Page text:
Technical Change and the Relative Demand for Skilled Labor: The United States in Historical Perspective

71 Pages Posted: 2 Feb 2013

See all articles by Lawrence F. Katz

Lawrence F. Katz

Harvard University - Department of Economics; National Bureau of Economic Research (NBER)

Robert A. Margo

Boston University - Department of Economics; National Bureau of Economic Research (NBER)

Date Written: February 2013

Abstract

This paper examines shifts over time in the relative demand for skilled labor in the United States. Although de-skilling in the conventional sense did occur overall in nineteenth century manufacturing, a more nuanced picture is that occupations "hollowed out": the share of "middle-skill" jobs - artisans - declined while those of "high-skill" - white collar, non-production workers - and "low-skill" - operatives and laborers increased. De-skilling did not occur in the aggregate economy; rather, the aggregate shares of low skill jobs decreased, middle skill jobs remained steady, and high skill jobs expanded from 1850 to the early twentieth century. The pattern of monotonic skill upgrading continued through much of the twentieth century until the recent "polarization" of labor demand since the late 1980s. New archival evidence on wages suggests that the demand for high skill (white collar) workers grew more rapidly than the supply starting well before the Civil War.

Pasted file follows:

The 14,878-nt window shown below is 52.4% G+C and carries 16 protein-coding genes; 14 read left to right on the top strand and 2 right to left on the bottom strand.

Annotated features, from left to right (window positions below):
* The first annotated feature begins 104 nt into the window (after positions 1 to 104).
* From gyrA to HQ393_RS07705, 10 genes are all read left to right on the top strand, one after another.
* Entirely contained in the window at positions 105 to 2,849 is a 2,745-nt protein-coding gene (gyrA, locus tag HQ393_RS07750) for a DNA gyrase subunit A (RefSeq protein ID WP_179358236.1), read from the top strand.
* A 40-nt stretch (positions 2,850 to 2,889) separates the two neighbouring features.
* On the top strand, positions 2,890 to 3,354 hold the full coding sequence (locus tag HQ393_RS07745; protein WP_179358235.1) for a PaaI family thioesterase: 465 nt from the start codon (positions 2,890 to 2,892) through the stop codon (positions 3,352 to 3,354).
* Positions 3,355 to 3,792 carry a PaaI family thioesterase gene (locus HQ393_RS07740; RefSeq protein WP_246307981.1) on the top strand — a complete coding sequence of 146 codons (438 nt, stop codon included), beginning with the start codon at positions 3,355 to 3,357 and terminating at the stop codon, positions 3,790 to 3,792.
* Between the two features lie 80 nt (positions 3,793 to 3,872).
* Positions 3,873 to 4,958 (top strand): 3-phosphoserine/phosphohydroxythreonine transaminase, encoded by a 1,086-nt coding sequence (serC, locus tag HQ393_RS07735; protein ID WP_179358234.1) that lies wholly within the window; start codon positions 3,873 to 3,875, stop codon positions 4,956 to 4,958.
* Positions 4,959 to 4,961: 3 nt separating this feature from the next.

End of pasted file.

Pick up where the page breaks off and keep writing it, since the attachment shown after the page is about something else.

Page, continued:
Suggested Citation

Katz, Lawrence F. and Margo, Robert A., Technical Change and the Relative Demand for Skilled Labor: The United States in Historical Perspective (February 2013). NBER Working Paper No. w18752, Available at SSRN: https://ssrn.com/abstract=2210772

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Robert A. Margo

Boston University - Department of Economics ( email )

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